Archive for May, 2011|Monthly archive page

An optimistic view of the future

In Posts on May 31, 2011 at 11:52 pm

Humanity in the 20th century withstood repeated global war, the aggressive expansion of two persuasive but ultimately horrific political systems, unprecedented strain on Earth’s resources, and the rapid diffusion of the first technology ever to threaten our survival as a species. And yet, eleven years into the next century, the unmistakable trend among most human populations is toward longer lives, concern for human rights, and a shared access to both the truths of science and the accumulated wisdom of world culture. Since optimism is so rarely practiced in persuasive writing, it might be interesting to describe what we can hope for in the coming century if humanity continues to meet its challenges so well.

We will see the end of predatory, autocratic government, as improving social and economic infrastructure facilitates the continued expansion of human dignity. China, which we presently use to keep ourselves up at night, will continue to modernize until its growing middle class forces a convulsive liberalization; it and other emerging powers will compete primarily economically in a generally benign multipolar world of liberal powers bound by economic ties, resulting in a steadily improving world quality of life. Resource and climate pressures—a major concern—will prove manageable, as necessity sparks the innovativeness and political will to mitigate them. World population will stabilize with general affluence; a more balanced international economic system will make conspicuous consumption and ecological excess (as practiced particularly in the US) more costly and less tenable than at present; and values will continue to shift toward postmaterialism—all leading to a permanently sustainable human relationship with the environment. As with fascism, communism, and slavery in the recent past, humanity will continue to transcend unproductive political and social movements, including religious fundamentalism, oppression of women, racism, and even hardheaded nationalism if it means unnecessary callousness toward foreigners.

Also, one slightly more specific prediction: Western psychology is still shockingly crude, and is due for a massive breakthrough (which I suspect will come partly from understanding and replicating the psychological and neurochemical effects of meditation). Future psychology could make contemporary mental illnesses and their present treatment seem like medieval horrors, and might even help us directly address the fundamental dissatisfactions and insecurities that cause most other human misery. That’s the hope, anyway—comments and jaded lectures on the badness of things welcome.

Why politicians lie

In Posts on May 13, 2011 at 5:56 pm

I recently saw The Adjustment Bureau, which marks at least the third movie I’ve seen (along with Bulworth and Man of the Year) where a political candidate has a crisis of conscience and starts giving folksy, straight-from-the-gut speeches: no spin, no doublespeak, just real talk. The “plain-talking politician” trope is an itch we can’t stop scratching.

Thomas Sowell wrote, “The first lesson of economics is scarcity: There is never enough of anything to satisfy all those who want it. The first lesson of politics is to disregard the first lesson of economics.” This is a good statement of the problem facing politicians, but not a complete one. Politicians must grapple not only with economic scarcity, but with all the cold facts of human life: our ignorance, our vulnerability, and above all our mortality. The nature of life itself implies awful suffering, and it’s darkly comic to imagine politicians addressing this suffering in plain language: “Your opposition to abortion is based on religious beliefs that are no longer convincing enough to base policy on.” “Your children’s death was a statistical accident; additional safety legislation to prevent it would cost too much to implement.” “Your people are being unjustly treated by the international system, but acknowledging this would upset a status quo that presently favors our people.” If politicians don’t speak the truth, it’s partly because the truth is sometimes unspeakable.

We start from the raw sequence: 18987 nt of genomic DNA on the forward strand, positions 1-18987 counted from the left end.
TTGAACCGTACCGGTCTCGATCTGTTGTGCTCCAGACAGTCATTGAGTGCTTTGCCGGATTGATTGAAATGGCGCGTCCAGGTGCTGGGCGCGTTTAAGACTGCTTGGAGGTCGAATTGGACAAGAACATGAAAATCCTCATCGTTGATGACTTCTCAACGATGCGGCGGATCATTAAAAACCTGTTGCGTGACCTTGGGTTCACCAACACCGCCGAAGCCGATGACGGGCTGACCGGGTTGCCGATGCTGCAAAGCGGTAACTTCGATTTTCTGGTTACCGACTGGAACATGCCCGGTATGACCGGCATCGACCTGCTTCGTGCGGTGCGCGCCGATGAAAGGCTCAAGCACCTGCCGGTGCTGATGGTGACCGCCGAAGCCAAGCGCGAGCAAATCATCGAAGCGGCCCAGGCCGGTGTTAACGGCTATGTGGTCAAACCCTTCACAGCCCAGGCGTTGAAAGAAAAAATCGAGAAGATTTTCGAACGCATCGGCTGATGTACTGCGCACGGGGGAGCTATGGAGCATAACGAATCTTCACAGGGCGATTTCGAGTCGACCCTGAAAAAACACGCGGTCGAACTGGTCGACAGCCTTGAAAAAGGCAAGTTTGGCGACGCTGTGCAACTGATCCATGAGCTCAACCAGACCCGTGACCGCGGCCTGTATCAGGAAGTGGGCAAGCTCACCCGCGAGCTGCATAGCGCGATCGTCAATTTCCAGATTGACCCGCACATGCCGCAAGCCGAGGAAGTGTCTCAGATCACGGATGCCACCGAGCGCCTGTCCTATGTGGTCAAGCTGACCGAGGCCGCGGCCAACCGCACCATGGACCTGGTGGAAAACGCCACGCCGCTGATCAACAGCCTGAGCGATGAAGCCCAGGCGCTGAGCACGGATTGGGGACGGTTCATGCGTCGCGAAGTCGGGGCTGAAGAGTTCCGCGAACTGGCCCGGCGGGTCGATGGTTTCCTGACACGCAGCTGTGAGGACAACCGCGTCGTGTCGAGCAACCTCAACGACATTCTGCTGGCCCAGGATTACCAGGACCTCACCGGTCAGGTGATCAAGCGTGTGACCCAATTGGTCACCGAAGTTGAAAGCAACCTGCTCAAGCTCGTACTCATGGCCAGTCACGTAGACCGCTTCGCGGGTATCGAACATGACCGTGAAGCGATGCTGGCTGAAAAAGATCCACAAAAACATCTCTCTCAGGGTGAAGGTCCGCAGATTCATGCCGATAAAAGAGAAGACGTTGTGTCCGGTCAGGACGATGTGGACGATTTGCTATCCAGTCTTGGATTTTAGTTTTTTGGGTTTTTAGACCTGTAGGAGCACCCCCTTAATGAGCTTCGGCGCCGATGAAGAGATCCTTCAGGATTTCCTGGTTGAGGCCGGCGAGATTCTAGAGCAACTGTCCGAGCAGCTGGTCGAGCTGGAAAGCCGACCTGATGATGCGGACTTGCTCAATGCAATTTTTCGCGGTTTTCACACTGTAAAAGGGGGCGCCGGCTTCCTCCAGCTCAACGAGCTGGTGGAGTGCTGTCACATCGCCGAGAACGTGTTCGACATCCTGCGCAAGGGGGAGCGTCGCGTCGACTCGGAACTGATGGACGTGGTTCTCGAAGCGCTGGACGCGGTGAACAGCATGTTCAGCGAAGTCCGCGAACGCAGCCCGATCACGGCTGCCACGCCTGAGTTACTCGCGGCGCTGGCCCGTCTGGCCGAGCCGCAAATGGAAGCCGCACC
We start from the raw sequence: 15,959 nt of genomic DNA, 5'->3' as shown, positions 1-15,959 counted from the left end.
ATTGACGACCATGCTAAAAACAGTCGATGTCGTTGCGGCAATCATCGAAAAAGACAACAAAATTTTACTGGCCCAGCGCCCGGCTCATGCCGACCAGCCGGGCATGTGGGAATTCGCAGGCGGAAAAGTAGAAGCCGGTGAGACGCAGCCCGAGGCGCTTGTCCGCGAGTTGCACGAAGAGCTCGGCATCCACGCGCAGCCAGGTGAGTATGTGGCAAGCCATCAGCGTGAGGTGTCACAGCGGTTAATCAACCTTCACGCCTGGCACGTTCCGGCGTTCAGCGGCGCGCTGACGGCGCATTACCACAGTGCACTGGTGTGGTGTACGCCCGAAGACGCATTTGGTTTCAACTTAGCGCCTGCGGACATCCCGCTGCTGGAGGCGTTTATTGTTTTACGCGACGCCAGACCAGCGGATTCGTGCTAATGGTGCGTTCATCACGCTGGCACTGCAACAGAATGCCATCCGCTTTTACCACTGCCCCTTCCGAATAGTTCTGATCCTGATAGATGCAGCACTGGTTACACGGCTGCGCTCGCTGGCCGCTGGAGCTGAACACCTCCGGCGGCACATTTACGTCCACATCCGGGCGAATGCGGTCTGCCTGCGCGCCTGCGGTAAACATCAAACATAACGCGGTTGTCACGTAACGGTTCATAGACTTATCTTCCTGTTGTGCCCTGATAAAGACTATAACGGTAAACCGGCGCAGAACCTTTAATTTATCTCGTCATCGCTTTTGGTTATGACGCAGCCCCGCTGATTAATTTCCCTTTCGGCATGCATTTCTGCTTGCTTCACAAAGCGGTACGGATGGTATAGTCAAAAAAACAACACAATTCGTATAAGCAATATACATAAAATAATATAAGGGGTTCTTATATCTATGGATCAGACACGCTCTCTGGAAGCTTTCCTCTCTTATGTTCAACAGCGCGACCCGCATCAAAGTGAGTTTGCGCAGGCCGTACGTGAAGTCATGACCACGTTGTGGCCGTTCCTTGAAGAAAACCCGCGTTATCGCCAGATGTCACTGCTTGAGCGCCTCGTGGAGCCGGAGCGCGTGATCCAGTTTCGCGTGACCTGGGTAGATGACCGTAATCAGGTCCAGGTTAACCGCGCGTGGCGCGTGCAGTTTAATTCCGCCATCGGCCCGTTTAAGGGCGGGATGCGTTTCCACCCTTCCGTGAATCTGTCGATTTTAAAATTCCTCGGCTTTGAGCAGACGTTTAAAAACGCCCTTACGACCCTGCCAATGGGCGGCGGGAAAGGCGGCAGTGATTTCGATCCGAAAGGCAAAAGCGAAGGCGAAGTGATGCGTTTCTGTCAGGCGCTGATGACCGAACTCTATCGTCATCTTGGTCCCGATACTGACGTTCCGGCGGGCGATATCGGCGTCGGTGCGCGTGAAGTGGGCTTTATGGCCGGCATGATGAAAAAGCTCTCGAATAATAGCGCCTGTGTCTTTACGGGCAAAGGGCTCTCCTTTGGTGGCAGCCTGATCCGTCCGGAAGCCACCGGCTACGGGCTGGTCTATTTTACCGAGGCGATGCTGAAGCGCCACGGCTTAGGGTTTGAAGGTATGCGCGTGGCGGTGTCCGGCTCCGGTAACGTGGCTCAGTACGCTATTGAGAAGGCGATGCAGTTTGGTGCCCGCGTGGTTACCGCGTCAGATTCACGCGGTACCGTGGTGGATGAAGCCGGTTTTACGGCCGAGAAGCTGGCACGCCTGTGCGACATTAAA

Like many things in American culture, the straight-talking movie politician is a plausible, alluring impossibility, a wistful imagining of a world without our world’s constraints. Our politicians do sometimes delude us out of selfishness or crookedness; but often, they simply assist us in our self-delusion, our denial of life’s inherent coldness. Honesty starts at home: if we wish for an honest politics, we can start by making sure that our expectations are in line with the nature of the world.

Lifestyles of the rich and famous

In Posts on May 9, 2011 at 3:11 pm

Diminishing marginal utility is the declining power of a good to satisfy us as we consume more of it. It is what drives us to make tradeoffs between goods; as such, it’s one of the most basic principles in classical economics, without which the notion of demand, as we’re used to thinking of it, would make little sense. It’s also, I think, one of the discipline’s most intuitive ideas: I’ve actually felt diminishing marginal utility in the course of a single helping of macaroni and cheese. (It seems to be most pronounced with heavy, cream-based foods eaten too quickly.)